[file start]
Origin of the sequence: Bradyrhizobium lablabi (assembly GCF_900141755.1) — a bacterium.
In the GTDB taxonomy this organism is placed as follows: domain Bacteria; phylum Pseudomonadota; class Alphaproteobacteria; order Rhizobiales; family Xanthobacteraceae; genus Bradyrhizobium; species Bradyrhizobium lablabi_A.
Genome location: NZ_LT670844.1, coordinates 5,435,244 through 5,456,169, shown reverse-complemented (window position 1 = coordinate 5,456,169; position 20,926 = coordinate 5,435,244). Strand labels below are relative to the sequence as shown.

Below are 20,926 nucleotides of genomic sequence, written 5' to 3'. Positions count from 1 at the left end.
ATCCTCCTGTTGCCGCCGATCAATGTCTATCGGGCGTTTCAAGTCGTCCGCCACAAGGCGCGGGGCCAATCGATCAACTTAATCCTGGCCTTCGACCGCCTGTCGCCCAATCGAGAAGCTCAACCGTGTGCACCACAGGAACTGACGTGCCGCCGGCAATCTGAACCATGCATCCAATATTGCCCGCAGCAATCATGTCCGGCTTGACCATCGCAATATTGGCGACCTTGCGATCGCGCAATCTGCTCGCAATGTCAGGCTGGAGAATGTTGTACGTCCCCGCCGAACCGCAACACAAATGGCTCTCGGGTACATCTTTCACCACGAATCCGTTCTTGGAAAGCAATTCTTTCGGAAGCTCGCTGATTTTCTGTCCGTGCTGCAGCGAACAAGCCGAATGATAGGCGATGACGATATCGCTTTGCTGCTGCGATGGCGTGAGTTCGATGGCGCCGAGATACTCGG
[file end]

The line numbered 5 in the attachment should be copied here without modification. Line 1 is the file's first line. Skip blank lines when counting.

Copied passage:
ATCCTCCTGTTGCCGCCGATCAATGTCTATCGGGCGTTTCAAGTCGTCCGCCACAAGGCGCGGGGCCAATCGATCAACTTAATCCTGGCCTTCGACCGCCTGTCGCCCAATCGAGAAGCTCAACCGTGTGCACCACAGGAACTGACGTGCCGCCGGCAATCTGAACCATGCATCCAATATTGCCCGCAGCAATCATGTCCGGCTTGACCATCGCAATATTGGCGACCTTGCGATCGCGCAATCTGCTCGCAATGTCAGGCTGGAGAATGTTGTACGTCCCCGCCGAACCGCAACACAAATGGCTCTCGGGTACATCTTTCACCACGAATCCGTTCTTGGAAAGCAATTCTTTCGGAAGCTCGCTGATTTTCTGTCCGTGCTGCAGCGAACAAGCCGAATGATAGGCGATGACGATATCGCTTTGCTGCTGCGATGGCGTGAGTTCGATGGCGCCGAGATACTCGG